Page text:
Letting their lights shine

  They have stayed quietly in the background for decades, watching as their men vainly tried to pound the round peg of European governmental tradition into the square hole of tribal culture. But no longer: The women of Indian Country are speaking up, taking charge, and making things happen, according to a recent series by Montana's Missoulian.


Michael Jamison's series of eight articles, titled "Northern Lights," didn't begin as an overview of the revolution that is taking place on reservations across the West. Jamison originally planned to profile seven women who head tribal business development centers in Montana. But as he dug deeper, he "kept finding new women doing new things."


One was Wilma Mankiller, the first woman to become principal chief of the Cherokee Nation. During her first tribal meeting as chief, Mankiller was constantly interrupted by a male council member. Before the second meeting, she had all the microphone controls rerouted to a master switch at her seat. The next time he interrupted, she shut off his microphone.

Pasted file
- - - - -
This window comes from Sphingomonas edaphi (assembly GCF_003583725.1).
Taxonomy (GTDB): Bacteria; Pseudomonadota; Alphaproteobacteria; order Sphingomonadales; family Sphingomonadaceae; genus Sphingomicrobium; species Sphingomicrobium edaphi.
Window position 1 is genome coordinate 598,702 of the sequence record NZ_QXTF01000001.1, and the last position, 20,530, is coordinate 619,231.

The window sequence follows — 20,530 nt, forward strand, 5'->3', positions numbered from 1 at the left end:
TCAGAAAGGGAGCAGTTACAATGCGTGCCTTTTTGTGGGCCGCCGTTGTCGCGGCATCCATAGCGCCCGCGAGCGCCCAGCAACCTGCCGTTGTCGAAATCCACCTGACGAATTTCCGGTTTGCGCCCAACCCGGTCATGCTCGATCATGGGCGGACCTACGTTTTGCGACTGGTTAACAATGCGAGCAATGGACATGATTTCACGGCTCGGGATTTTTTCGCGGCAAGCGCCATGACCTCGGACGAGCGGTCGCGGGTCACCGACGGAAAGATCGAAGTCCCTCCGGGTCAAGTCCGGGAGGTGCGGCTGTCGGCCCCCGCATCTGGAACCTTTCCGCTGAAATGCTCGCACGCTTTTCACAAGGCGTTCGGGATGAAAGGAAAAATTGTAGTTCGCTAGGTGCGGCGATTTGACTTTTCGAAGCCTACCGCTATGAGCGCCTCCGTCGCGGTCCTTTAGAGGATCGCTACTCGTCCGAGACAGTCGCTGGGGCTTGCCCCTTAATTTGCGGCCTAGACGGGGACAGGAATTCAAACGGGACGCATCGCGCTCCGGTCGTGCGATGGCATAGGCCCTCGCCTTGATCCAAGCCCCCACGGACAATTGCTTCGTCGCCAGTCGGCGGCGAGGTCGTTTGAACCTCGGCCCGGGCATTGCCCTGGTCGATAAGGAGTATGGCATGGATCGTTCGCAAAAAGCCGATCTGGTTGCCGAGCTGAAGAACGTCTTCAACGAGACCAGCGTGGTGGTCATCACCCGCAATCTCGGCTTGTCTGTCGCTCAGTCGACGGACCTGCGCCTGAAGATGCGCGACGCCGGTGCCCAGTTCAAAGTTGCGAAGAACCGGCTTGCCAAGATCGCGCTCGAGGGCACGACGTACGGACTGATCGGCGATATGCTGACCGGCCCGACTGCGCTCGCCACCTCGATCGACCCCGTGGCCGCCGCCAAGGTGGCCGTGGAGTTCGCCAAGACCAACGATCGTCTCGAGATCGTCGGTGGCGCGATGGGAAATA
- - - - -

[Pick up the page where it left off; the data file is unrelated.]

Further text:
Each of the women profiled has her own unique story, but a common purpose drives them all. As Sue Masten, president of the National Congress of American Indians, said: "We've started to look around and we're saying, 'We're not surviving, our children are at risk and we have to act now.' "


You can read the series at www.missoulian.com/specials/northernlights/.